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What You Need to Open a Pop-Up Shop This Holiday Season

14 min read

Nike is doing it.

So is Toys “R” Us.

Even online-only brands like Bonobos are jumping into the fray.

We’re talking about running pop-up shops, those tiny retail “stores” that offer a sample of your brand’s products.

Pop-up shops used to be limited to small brands in suburban malls and farmers’ markets. You’d see them “pop up” in a small corner of the local mall, sell you some trinkets and wrap up the operation within weeks.

This has changed radically in the last few years. Pop-up shops are now a $10 billion business in the US alone. Big brands like Nordstorm and Best Buy have jumped in, offering customers a new shopping experience outside their bigger stores.

Adidas pop up store

Adidas pop-up store, pictured by www.neatorama.com

Can your e-commerce operation benefit from a pop-up shop this holiday season? If yes, what do you need to set up your own pop-up store?

Read on to find out!

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The Rise of Pop-Up Shops

In the US, pop-up stores have quickly ballooned to become a $10 billion industry (food trucks, in contrast, are just a $1 billion market). Across the pond in the UK, telecom company EE estimates that there will be 3.4 million new pop-up shops over the next two years.

Why are entrepreneurs and retailers, big and small alike, so keen on pop-ups?

There are three reasons:

  • Low cost:pop-up shop only costs 1/5th of what it would cost to run that store at full scale. This low cost is particularly attractive to entrepreneurs who want to test out new ideas.
  • Experiment easily: Pop-up shops allow retailers to experiment with new experiences. Instead of creating a store from scratch, a retailer can test out a new idea and see if it sticks without having to make a high-impact commitment.
  • Business marketing:pop-up shop puts your business right in front of your customers. This is great for increasing brand visibility.

According to Melissa Gonzalez, author of The Pop-up Paradigm, a pop-up shop adds a “human” element to your brand marketing. Instead of a conventional store, it helps you interact directly with customers, which is of course a necessary ingredient for success in our intimate, social-first world.

Before you can start you own pop-up shop, however, it helps to first understand the key goals you should have for your pop-up store.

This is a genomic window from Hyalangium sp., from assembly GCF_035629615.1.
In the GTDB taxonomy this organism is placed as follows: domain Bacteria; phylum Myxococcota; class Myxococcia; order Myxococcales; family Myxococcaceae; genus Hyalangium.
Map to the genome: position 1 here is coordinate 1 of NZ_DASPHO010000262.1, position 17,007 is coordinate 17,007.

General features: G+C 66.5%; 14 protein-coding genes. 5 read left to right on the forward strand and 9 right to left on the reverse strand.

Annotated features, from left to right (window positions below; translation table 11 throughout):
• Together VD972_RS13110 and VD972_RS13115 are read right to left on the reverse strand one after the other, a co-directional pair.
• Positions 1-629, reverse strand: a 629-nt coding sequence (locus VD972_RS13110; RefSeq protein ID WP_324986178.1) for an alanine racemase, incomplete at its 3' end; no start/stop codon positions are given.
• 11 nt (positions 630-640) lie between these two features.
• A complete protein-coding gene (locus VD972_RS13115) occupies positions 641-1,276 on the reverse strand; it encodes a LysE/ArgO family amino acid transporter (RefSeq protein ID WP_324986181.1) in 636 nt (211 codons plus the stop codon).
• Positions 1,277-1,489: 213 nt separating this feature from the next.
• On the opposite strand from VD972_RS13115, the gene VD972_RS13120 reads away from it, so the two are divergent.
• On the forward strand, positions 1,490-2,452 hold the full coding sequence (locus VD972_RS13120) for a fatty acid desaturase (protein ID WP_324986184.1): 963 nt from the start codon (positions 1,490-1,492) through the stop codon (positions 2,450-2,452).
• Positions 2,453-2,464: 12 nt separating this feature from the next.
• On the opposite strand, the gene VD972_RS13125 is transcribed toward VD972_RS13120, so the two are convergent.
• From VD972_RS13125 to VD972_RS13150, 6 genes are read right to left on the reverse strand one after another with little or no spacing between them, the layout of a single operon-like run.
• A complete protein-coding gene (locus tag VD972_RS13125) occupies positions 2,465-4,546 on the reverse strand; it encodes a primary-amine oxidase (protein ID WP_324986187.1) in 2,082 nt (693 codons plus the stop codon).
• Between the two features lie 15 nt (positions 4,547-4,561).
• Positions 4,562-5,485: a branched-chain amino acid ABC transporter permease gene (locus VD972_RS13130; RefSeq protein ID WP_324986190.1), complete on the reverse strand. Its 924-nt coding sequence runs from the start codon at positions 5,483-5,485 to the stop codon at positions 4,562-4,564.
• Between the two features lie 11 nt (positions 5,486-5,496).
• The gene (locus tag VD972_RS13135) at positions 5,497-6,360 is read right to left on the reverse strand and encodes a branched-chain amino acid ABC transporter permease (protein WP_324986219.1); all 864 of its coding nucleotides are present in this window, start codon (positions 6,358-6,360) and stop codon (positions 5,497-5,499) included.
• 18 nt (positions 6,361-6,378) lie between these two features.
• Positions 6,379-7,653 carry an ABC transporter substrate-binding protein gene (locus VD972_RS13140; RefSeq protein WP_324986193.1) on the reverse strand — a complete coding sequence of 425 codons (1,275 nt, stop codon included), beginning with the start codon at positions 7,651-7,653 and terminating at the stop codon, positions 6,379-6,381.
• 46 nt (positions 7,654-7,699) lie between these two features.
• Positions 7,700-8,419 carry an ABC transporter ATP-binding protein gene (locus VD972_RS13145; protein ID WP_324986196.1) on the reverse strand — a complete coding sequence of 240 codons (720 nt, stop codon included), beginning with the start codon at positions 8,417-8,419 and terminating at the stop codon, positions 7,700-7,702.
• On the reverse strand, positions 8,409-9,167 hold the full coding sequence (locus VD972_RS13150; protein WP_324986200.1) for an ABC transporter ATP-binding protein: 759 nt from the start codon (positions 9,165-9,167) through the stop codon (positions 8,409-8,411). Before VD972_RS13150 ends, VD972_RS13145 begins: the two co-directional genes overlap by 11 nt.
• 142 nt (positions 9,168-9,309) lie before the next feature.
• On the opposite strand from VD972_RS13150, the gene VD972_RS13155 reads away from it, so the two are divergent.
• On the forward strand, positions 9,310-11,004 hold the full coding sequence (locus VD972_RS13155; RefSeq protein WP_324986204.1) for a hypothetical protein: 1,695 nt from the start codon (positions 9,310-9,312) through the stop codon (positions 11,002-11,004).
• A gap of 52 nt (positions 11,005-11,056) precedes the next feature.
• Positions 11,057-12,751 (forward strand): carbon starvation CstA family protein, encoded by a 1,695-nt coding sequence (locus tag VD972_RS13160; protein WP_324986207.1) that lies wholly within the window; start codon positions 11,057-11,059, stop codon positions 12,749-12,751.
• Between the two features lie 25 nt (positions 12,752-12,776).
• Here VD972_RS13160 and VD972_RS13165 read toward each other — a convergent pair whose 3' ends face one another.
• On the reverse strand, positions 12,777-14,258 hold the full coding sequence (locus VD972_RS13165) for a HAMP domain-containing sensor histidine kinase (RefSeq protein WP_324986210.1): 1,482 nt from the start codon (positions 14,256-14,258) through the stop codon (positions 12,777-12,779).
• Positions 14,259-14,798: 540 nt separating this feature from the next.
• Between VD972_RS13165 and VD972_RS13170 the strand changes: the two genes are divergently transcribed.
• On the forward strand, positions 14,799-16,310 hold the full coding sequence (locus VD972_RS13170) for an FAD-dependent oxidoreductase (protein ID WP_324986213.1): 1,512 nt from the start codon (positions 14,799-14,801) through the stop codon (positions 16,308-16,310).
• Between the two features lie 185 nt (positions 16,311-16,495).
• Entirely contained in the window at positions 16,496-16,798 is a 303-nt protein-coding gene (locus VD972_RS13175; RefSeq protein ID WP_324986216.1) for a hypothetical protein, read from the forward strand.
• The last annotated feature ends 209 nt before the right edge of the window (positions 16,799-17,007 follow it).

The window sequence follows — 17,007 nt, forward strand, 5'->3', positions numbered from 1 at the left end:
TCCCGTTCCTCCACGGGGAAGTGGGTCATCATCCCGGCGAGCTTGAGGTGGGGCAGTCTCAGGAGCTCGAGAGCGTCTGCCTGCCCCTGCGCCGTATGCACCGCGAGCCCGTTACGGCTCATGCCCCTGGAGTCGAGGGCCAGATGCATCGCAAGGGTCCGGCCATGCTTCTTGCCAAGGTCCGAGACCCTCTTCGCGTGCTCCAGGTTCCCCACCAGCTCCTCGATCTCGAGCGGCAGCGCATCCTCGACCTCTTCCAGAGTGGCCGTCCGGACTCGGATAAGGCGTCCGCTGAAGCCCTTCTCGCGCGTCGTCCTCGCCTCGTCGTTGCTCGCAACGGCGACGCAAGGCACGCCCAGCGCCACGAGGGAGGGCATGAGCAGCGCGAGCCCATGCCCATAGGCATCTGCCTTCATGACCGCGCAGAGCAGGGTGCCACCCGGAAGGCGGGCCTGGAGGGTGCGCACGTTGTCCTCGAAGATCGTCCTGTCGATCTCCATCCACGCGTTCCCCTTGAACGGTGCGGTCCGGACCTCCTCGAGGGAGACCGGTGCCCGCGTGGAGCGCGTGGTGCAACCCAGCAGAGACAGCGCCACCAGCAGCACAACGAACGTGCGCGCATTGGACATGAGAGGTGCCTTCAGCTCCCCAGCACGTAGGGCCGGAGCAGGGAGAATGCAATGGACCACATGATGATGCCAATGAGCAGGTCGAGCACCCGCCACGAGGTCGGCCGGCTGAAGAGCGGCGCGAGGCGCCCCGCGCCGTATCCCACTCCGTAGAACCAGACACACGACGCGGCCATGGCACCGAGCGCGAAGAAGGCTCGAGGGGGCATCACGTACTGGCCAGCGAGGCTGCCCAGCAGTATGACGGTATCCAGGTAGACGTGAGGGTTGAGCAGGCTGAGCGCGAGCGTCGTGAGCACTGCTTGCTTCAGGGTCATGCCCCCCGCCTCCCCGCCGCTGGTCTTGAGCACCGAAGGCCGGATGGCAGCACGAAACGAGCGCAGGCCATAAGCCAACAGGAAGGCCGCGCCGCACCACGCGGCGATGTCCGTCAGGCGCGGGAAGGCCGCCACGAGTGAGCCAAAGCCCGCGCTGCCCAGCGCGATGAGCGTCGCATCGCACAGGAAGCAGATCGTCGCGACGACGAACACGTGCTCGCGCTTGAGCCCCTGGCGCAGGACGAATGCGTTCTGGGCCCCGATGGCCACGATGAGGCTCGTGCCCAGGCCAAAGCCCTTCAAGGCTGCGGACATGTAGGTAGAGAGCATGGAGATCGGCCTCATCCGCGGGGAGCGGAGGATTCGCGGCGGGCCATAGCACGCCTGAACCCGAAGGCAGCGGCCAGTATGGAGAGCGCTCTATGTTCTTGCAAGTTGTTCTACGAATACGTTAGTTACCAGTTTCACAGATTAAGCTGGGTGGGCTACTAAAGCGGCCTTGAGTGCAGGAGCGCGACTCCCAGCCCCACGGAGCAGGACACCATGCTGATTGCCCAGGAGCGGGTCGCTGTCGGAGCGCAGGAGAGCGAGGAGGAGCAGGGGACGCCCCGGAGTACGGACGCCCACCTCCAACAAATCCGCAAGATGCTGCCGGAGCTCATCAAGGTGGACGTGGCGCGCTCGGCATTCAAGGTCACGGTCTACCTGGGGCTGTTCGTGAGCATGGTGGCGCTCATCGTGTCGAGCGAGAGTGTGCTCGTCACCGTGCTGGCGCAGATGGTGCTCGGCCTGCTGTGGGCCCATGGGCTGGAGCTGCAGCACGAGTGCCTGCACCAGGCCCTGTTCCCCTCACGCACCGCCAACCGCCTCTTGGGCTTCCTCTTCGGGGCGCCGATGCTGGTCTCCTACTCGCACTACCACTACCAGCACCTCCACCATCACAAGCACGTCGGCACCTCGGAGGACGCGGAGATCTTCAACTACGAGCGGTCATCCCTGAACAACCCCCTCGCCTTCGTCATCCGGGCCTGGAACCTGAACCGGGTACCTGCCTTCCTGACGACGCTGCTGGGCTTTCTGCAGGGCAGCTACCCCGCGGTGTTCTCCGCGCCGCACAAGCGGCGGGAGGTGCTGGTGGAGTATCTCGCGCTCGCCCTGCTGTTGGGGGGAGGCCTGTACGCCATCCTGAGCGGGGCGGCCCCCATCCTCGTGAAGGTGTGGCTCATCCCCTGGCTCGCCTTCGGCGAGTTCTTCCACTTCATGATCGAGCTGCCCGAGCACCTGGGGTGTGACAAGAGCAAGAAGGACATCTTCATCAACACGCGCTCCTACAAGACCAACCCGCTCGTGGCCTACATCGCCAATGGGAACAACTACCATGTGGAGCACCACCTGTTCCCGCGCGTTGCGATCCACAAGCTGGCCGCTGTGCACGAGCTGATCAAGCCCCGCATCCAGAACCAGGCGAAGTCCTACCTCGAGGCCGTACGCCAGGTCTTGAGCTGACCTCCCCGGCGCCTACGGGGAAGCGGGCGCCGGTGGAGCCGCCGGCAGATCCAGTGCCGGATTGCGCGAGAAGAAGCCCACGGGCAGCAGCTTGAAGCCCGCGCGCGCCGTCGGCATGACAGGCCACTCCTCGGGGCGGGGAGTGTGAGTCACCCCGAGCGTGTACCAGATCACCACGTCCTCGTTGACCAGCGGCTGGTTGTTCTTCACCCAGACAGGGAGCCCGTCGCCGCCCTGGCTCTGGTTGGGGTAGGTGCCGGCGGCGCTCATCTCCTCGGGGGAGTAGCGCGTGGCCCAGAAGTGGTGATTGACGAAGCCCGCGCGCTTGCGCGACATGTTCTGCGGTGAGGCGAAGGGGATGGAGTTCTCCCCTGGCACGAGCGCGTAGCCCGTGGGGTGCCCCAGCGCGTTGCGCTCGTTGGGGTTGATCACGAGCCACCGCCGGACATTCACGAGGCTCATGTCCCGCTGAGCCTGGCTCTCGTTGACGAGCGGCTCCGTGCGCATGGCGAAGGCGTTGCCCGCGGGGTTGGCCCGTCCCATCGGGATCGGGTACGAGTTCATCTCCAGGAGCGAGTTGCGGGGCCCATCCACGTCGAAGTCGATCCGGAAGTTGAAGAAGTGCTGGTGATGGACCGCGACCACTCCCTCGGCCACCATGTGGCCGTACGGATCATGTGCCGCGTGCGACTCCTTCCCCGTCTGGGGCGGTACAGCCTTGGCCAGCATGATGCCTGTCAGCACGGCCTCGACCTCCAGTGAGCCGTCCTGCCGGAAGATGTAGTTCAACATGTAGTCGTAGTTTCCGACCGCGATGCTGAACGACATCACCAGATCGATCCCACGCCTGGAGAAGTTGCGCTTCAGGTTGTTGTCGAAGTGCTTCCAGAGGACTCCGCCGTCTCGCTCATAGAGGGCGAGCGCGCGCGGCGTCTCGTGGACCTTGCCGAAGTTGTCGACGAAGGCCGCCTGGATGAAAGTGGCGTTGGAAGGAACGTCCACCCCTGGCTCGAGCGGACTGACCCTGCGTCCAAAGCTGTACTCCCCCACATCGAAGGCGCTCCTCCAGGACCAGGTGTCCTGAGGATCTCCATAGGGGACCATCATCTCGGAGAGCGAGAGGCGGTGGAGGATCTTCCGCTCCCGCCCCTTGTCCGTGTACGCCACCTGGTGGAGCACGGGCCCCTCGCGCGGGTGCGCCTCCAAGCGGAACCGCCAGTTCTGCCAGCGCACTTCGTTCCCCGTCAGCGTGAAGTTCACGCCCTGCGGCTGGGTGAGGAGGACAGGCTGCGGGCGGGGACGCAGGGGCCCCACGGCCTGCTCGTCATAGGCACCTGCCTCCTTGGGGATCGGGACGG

Related: Think Local: Corktown Soap’s Journey From the Beginning to 70+ Pop-Ups in a Year

Key Goals for a Pop-up Shop

It doesn’t matter whether you’re a new startup or an established brand—your pop-up shop must meet at least one of these goals:

Increase brand awareness

Bonobos, the popular online-only men’s clothing retailer wanted to expand its footprint in the physical world. Instead of renting out expensive retail space, Bonobos put up a pop-up shop in its office building manned by two salespeople.

Within a year, the two salespeople brought in $250,000 worth of business by themselves, mostly from customers who had never heard of Bonobos.

This is one of the core goals of any pop-up shop: to expand your brand’s reach to new customers and engage them on a personal level.

Test new markets

A street fashion and surf wear line from Southern California called “After Eleven” wanted to expand into San Francisco, except there was a problem: San Francisco is noticeably colder than LA.

Instead of spending thousands of dollars to put up a complete store, After Eleven decided to test the San Francisco market by putting up a pop-up shop at online retailer Storenvy. This helped them gauge demand and alter their retail strategy for their new market accordingly.

Engage customers

A child apparel line called “Little Vida” often sets up pop-up shops in malls with lots of kid activities like games, music, and face painting. While the shop keeps kids busy and happy, the brand wins over their parents, who are of course happy to have some free time on their hands to finish their shopping in peace.

This is another key goal of any pop-up shop: to engage customers at a personal level. By offering rewards, games, and other activities, you can often get them to be a part of your brand experience, and that’s marketing that will leave a lasting impression.

Generate revenue

Last, but not the least, running a pop-up shop is a credible way to generate revenue. This is particularly important for small startups that need constant cash flow to keep the lights on.

When done well, a pop-up shop can also drive revenue through user sign-ups. ZipCar, a car rental company, opened a pop-up shop in Harrington Galleries, San Francisco. Its only goal was to give out $30 coupons to potential customers, who could either use this $30 as a driving credit or join its membership program, both of which directly drove revenue for the company.

Now that we’ve got these essential metrics out of the way, let’s take a look at everything you need to start a pop-up shop this holiday season.

Things You Need to Create a Pop-up Shop for the Holidays

Opening a pop-up shop is decidedly less work than starting a standalone retail store (another major advantage to this type of lower-impact storefront). That said, there are still a number of things you need to take care of before you start a store for the holidays.

A budget

Pop-up shops are designed to be cost-effective. Creating and sticking to a budget will go a long way in ensuring that you don’t spend more than you can afford.

Some of the things you should account for in your budget are:

  • Furniture
  • Merchandising fixtures
  • Lighting
  • Inventory
  • Marketing and promotion
  • Rent